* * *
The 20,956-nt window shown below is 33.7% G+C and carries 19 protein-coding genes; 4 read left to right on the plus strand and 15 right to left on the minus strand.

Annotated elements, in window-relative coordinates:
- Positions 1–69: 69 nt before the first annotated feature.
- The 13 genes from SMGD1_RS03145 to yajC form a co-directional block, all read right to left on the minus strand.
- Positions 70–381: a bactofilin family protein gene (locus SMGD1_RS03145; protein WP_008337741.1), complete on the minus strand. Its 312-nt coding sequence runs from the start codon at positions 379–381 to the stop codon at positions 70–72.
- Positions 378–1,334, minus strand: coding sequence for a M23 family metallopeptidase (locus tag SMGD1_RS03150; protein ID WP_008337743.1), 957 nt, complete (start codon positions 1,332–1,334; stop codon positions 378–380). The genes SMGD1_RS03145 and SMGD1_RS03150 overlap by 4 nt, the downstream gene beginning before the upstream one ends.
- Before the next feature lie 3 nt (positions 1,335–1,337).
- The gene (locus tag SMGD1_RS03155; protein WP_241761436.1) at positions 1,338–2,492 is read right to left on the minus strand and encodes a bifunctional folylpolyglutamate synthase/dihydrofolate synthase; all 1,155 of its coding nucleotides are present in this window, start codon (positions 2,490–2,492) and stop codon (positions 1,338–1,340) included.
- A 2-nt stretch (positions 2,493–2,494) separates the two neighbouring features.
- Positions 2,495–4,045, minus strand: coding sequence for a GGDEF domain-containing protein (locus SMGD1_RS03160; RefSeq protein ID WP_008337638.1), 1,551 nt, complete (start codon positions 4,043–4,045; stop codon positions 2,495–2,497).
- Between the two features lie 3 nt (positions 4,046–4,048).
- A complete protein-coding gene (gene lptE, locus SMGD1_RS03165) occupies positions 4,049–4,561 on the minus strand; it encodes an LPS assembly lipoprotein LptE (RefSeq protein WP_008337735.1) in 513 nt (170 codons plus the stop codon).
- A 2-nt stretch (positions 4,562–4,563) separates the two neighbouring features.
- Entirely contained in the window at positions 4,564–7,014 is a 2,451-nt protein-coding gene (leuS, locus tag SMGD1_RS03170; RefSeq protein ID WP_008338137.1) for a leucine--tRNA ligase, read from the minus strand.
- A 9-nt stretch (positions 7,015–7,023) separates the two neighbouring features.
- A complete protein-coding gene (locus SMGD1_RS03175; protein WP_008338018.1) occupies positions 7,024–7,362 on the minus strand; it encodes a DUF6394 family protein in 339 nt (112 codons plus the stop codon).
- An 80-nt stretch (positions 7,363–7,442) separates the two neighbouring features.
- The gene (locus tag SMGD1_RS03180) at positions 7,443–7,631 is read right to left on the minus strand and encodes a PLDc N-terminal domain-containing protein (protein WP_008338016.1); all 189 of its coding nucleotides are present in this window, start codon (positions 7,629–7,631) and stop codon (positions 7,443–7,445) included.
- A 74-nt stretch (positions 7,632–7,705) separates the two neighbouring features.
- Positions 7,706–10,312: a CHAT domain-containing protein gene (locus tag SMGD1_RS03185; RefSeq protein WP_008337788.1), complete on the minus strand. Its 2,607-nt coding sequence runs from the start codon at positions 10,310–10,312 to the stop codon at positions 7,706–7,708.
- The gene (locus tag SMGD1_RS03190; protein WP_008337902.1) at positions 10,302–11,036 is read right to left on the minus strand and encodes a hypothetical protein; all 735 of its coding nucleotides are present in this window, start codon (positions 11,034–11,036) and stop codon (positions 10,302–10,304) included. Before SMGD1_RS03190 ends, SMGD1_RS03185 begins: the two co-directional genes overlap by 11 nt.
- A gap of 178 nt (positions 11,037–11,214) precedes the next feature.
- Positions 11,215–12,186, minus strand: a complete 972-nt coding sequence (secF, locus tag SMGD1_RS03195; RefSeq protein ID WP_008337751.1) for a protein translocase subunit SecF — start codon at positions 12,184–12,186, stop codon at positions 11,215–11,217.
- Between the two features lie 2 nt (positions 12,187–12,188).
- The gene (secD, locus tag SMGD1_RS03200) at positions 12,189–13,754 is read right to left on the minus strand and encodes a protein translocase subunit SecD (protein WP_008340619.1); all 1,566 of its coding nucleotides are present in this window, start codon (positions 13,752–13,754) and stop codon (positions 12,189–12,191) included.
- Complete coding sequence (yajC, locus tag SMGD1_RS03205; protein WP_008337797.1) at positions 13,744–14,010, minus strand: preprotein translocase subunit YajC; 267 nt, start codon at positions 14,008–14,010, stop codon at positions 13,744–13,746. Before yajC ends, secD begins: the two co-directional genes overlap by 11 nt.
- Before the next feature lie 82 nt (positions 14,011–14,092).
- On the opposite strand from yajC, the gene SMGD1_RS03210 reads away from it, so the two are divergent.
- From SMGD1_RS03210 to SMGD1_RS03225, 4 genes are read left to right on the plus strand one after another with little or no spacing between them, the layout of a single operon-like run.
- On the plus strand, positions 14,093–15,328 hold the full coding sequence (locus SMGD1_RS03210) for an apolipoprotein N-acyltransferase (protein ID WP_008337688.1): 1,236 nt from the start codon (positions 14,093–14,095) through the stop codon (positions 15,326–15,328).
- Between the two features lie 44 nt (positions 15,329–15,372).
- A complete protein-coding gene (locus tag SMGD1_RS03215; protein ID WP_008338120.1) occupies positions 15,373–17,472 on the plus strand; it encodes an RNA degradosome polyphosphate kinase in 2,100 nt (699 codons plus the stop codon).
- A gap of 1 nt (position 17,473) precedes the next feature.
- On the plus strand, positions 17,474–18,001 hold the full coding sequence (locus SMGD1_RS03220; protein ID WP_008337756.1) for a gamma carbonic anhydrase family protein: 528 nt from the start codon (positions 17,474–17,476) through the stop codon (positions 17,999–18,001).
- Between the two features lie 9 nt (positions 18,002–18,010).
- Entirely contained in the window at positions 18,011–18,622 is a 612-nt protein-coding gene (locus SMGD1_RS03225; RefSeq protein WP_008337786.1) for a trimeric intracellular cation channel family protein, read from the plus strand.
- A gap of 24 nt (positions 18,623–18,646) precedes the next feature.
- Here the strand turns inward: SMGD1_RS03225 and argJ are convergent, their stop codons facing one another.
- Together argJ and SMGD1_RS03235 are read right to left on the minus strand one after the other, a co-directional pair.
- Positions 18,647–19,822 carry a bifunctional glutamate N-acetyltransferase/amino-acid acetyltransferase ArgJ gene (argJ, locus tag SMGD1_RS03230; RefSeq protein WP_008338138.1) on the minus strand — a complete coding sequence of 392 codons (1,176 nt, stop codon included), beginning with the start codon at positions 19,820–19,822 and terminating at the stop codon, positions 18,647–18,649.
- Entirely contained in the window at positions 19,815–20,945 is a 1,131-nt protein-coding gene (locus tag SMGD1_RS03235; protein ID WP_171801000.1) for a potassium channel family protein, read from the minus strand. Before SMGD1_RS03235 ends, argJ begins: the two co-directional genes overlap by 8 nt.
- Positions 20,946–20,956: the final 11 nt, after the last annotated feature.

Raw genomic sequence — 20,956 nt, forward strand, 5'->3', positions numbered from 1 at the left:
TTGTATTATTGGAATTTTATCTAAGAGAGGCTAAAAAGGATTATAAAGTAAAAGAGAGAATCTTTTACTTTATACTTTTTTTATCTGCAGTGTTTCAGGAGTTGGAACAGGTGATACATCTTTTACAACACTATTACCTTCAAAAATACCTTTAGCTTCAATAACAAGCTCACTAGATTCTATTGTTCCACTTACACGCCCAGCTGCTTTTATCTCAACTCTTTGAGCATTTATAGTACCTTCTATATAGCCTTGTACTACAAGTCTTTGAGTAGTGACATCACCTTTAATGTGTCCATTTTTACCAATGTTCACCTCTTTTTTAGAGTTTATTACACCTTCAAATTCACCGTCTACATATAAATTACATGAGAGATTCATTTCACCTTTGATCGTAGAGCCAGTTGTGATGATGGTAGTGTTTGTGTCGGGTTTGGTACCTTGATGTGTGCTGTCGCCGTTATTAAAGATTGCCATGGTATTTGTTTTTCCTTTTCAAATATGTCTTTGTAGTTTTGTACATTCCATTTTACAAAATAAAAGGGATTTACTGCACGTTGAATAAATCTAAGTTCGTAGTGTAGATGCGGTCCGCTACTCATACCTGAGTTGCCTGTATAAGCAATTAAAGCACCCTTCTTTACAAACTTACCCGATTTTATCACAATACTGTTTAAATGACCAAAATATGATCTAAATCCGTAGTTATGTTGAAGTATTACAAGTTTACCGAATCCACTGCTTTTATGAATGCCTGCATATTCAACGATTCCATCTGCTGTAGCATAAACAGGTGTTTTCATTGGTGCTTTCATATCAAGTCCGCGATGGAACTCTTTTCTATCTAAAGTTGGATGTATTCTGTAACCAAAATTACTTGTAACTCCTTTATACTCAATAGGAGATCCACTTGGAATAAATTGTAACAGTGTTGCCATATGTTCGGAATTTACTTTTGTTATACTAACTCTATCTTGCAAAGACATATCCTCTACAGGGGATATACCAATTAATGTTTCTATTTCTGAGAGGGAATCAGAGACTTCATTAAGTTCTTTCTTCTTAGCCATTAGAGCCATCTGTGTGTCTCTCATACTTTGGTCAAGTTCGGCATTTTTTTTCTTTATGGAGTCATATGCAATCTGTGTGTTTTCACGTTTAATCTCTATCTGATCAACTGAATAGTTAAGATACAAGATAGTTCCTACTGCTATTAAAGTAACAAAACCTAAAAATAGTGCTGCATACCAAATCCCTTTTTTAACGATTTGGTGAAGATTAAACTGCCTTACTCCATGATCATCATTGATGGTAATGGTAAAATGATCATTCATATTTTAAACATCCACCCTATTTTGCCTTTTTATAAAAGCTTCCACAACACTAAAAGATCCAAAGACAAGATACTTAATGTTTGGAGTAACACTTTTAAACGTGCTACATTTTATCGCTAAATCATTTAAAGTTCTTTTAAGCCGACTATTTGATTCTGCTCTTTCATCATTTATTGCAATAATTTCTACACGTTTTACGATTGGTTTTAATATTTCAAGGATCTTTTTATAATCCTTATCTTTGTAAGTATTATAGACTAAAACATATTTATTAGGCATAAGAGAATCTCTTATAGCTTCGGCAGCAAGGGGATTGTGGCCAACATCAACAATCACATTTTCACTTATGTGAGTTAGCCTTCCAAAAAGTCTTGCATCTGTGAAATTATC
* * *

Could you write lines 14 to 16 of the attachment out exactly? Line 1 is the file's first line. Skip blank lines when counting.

- Entirely contained in the window at positions 4,564–7,014 is a 2,451-nt protein-coding gene (leuS, locus tag SMGD1_RS03170; RefSeq protein ID WP_008338137.1) for a leucine--tRNA ligase, read from the minus strand.
- A 9-nt stretch (positions 7,015–7,023) separates the two neighbouring features.
- A complete protein-coding gene (locus SMGD1_RS03175; protein WP_008338018.1) occupies positions 7,024–7,362 on the minus strand; it encodes a DUF6394 family protein in 339 nt (112 codons plus the stop codon).